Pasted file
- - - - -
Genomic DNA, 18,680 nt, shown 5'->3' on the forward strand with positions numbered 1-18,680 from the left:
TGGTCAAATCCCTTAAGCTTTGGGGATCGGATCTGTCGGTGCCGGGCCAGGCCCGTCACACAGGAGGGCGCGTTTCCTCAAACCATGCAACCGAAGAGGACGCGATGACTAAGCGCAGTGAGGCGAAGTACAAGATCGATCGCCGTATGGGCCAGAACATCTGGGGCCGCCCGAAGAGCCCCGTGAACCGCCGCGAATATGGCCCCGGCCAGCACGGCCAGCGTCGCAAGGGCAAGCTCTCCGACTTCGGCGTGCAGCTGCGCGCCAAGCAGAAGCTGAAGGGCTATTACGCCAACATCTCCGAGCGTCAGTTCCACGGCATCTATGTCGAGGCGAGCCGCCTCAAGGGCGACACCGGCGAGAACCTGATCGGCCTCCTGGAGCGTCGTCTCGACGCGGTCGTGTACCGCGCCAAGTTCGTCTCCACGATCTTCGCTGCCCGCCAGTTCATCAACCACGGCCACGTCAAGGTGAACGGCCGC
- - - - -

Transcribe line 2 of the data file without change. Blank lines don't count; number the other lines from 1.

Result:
TGGTCAAATCCCTTAAGCTTTGGGGATCGGATCTGTCGGTGCCGGGCCAGGCCCGTCACACAGGAGGGCGCGTTTCCTCAAACCATGCAACCGAAGAGGACGCGATGACTAAGCGCAGTGAGGCGAAGTACAAGATCGATCGCCGTATGGGCCAGAACATCTGGGGCCGCCCGAAGAGCCCCGTGAACCGCCGCGAATATGGCCCCGGCCAGCACGGCCAGCGTCGCAAGGGCAAGCTCTCCGACTTCGGCGTGCAGCTGCGCGCCAAGCAGAAGCTGAAGGGCTATTACGCCAACATCTCCGAGCGTCAGTTCCACGGCATCTATGTCGAGGCGAGCCGCCTCAAGGGCGACACCGGCGAGAACCTGATCGGCCTCCTGGAGCGTCGTCTCGACGCGGTCGTGTACCGCGCCAAGTTCGTCTCCACGATCTTCGCTGCCCGCCAGTTCATCAACCACGGCCACGTCAAGGTGAACGGCCGC